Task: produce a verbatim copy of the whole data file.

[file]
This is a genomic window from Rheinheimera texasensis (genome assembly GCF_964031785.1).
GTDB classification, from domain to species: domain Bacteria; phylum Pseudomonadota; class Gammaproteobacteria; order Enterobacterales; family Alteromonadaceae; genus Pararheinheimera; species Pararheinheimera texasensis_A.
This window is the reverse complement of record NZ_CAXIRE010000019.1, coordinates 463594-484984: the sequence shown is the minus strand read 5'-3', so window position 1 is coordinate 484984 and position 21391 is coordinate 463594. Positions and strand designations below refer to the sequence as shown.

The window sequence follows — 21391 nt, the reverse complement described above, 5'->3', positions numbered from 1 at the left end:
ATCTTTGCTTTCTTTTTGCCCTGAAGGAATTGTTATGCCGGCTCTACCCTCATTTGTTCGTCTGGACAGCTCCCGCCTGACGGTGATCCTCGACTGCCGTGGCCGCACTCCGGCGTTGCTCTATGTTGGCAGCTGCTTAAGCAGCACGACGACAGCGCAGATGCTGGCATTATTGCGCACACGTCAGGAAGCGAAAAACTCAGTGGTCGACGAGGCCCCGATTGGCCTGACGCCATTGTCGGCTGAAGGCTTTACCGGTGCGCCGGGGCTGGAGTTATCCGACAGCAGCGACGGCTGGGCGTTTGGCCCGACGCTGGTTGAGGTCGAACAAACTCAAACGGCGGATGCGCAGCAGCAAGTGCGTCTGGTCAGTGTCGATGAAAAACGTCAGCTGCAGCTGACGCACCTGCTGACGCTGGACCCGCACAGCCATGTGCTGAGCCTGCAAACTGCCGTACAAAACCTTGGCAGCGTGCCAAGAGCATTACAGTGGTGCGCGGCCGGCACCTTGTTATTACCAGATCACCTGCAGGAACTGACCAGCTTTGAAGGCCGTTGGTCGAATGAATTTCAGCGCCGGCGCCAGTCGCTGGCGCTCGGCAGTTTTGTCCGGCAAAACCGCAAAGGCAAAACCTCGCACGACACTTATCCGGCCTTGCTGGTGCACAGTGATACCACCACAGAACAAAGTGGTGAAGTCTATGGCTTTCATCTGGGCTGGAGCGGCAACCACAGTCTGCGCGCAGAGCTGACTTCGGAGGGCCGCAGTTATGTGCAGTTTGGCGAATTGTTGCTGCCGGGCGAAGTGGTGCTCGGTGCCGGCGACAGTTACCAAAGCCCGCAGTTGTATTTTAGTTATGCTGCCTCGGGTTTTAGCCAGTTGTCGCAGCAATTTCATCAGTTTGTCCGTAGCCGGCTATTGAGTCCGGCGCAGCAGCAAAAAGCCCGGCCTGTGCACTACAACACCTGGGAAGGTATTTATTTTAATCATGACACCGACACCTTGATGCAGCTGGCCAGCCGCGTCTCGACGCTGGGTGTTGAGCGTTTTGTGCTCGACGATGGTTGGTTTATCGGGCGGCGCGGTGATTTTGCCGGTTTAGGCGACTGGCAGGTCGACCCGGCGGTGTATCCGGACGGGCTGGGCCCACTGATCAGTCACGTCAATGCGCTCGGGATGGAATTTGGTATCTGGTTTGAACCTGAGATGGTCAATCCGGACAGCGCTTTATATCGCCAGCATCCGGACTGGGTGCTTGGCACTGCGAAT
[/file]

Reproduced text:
This is a genomic window from Rheinheimera texasensis (genome assembly GCF_964031785.1).
GTDB classification, from domain to species: domain Bacteria; phylum Pseudomonadota; class Gammaproteobacteria; order Enterobacterales; family Alteromonadaceae; genus Pararheinheimera; species Pararheinheimera texasensis_A.
This window is the reverse complement of record NZ_CAXIRE010000019.1, coordinates 463594-484984: the sequence shown is the minus strand read 5'-3', so window position 1 is coordinate 484984 and position 21391 is coordinate 463594. Positions and strand designations below refer to the sequence as shown.

The window sequence follows — 21391 nt, the reverse complement described above, 5'->3', positions numbered from 1 at the left end:
ATCTTTGCTTTCTTTTTGCCCTGAAGGAATTGTTATGCCGGCTCTACCCTCATTTGTTCGTCTGGACAGCTCCCGCCTGACGGTGATCCTCGACTGCCGTGGCCGCACTCCGGCGTTGCTCTATGTTGGCAGCTGCTTAAGCAGCACGACGACAGCGCAGATGCTGGCATTATTGCGCACACGTCAGGAAGCGAAAAACTCAGTGGTCGACGAGGCCCCGATTGGCCTGACGCCATTGTCGGCTGAAGGCTTTACCGGTGCGCCGGGGCTGGAGTTATCCGACAGCAGCGACGGCTGGGCGTTTGGCCCGACGCTGGTTGAGGTCGAACAAACTCAAACGGCGGATGCGCAGCAGCAAGTGCGTCTGGTCAGTGTCGATGAAAAACGTCAGCTGCAGCTGACGCACCTGCTGACGCTGGACCCGCACAGCCATGTGCTGAGCCTGCAAACTGCCGTACAAAACCTTGGCAGCGTGCCAAGAGCATTACAGTGGTGCGCGGCCGGCACCTTGTTATTACCAGATCACCTGCAGGAACTGACCAGCTTTGAAGGCCGTTGGTCGAATGAATTTCAGCGCCGGCGCCAGTCGCTGGCGCTCGGCAGTTTTGTCCGGCAAAACCGCAAAGGCAAAACCTCGCACGACACTTATCCGGCCTTGCTGGTGCACAGTGATACCACCACAGAACAAAGTGGTGAAGTCTATGGCTTTCATCTGGGCTGGAGCGGCAACCACAGTCTGCGCGCAGAGCTGACTTCGGAGGGCCGCAGTTATGTGCAGTTTGGCGAATTGTTGCTGCCGGGCGAAGTGGTGCTCGGTGCCGGCGACAGTTACCAAAGCCCGCAGTTGTATTTTAGTTATGCTGCCTCGGGTTTTAGCCAGTTGTCGCAGCAATTTCATCAGTTTGTCCGTAGCCGGCTATTGAGTCCGGCGCAGCAGCAAAAAGCCCGGCCTGTGCACTACAACACCTGGGAAGGTATTTATTTTAATCATGACACCGACACCTTGATGCAGCTGGCCAGCCGCGTCTCGACGCTGGGTGTTGAGCGTTTTGTGCTCGACGATGGTTGGTTTATCGGGCGGCGCGGTGATTTTGCCGGTTTAGGCGACTGGCAGGTCGACCCGGCGGTGTATCCGGACGGGCTGGGCCCACTGATCAGTCACGTCAATGCGCTCGGGATGGAATTTGGTATCTGGTTTGAACCTGAGATGGTCAATCCGGACAGCGCTTTATATCGCCAGCATCCGGACTGGGTGCTTGGCACTGCGAAT